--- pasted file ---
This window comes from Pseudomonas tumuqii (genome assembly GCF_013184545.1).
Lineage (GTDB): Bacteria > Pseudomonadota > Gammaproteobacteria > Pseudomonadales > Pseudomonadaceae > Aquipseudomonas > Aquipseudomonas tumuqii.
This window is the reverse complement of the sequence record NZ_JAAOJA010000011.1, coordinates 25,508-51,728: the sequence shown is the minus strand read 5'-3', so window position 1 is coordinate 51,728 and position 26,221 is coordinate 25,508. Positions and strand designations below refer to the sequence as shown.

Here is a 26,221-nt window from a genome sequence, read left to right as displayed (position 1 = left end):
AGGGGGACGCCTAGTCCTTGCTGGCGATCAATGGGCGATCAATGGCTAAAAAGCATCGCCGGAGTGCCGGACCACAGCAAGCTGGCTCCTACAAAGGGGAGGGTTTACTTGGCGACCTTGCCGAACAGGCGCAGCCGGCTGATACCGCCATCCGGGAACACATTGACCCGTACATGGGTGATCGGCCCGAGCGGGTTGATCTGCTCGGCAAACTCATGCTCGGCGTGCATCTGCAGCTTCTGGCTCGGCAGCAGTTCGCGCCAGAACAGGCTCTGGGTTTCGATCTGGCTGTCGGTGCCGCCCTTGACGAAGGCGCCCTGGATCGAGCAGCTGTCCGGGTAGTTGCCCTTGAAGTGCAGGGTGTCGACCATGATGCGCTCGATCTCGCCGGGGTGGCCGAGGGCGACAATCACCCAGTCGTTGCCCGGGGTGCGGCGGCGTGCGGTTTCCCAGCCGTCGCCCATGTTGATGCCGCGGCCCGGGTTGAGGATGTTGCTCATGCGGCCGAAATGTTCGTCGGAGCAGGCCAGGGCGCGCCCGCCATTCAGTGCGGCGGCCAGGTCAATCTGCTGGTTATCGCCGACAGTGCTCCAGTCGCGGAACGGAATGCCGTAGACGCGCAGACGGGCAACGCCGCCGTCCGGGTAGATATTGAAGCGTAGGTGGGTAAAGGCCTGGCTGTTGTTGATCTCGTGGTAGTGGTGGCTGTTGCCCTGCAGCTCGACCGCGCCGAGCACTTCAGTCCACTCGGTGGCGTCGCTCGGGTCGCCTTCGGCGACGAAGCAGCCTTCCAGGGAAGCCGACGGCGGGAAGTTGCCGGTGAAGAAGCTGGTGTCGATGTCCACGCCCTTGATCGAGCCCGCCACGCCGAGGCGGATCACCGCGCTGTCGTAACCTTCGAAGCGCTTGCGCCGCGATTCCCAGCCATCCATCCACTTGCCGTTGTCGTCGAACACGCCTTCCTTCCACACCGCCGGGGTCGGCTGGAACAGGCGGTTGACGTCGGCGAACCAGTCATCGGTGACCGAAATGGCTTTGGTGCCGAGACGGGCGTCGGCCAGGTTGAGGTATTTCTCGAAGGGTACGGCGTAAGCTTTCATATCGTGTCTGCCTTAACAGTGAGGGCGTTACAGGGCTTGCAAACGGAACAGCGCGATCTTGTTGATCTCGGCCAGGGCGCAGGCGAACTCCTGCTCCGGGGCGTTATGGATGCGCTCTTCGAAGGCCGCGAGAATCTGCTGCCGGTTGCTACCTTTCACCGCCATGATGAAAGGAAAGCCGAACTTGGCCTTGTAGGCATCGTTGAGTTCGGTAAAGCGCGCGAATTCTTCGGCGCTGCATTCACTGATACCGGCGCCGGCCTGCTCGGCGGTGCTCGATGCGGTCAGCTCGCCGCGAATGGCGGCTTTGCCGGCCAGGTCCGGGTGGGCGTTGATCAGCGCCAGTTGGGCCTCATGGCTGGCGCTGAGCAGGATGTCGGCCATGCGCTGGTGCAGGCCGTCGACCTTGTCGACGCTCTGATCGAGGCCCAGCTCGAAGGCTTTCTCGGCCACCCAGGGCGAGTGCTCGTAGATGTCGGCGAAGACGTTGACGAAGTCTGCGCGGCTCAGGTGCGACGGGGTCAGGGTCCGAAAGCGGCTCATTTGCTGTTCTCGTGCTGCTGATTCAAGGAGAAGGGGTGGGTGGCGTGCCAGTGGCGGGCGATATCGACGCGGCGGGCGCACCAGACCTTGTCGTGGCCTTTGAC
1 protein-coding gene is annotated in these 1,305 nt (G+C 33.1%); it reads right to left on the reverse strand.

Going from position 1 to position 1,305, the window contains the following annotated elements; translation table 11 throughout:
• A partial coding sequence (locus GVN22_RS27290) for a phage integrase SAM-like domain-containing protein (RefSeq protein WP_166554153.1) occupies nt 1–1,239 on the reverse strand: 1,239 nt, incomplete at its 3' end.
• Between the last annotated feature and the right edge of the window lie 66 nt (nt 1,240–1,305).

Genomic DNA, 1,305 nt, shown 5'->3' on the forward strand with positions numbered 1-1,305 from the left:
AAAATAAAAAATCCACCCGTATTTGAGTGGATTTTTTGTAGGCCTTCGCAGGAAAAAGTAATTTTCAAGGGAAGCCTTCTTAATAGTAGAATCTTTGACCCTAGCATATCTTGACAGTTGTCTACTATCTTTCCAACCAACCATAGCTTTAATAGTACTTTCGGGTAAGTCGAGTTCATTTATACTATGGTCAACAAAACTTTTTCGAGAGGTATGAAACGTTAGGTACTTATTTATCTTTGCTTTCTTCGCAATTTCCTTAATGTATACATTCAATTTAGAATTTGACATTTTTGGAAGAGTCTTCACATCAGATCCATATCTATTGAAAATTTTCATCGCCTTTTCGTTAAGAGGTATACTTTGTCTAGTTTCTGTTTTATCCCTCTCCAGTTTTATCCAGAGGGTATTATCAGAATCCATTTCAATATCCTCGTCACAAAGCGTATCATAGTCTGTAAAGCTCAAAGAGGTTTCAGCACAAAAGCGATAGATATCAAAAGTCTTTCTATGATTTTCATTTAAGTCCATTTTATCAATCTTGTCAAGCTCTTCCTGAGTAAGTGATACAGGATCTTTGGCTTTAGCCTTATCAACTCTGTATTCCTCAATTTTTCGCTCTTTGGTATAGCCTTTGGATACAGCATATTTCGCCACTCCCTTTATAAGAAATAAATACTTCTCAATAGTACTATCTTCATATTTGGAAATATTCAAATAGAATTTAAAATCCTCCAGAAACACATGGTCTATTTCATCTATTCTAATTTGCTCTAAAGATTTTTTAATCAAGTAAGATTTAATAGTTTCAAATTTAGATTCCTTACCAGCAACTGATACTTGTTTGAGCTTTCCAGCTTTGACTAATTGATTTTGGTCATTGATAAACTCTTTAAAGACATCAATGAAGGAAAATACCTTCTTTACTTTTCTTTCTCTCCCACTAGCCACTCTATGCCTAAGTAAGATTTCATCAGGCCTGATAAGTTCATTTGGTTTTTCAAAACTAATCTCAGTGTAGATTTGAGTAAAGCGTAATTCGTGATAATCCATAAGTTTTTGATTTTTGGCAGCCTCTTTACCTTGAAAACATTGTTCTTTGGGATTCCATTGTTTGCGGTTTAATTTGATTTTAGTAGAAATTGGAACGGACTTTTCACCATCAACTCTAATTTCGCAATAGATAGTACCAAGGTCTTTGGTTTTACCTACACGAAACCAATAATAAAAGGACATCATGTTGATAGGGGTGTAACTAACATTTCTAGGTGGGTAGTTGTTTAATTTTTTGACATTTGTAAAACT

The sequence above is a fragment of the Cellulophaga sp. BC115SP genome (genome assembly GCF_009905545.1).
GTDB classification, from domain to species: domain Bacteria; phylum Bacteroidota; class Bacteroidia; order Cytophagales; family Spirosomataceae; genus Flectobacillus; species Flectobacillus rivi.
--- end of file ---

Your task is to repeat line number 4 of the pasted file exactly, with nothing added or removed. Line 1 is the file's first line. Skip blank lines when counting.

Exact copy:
Here is a 26,221-nt window from a genome sequence, read left to right as displayed (position 1 = left end):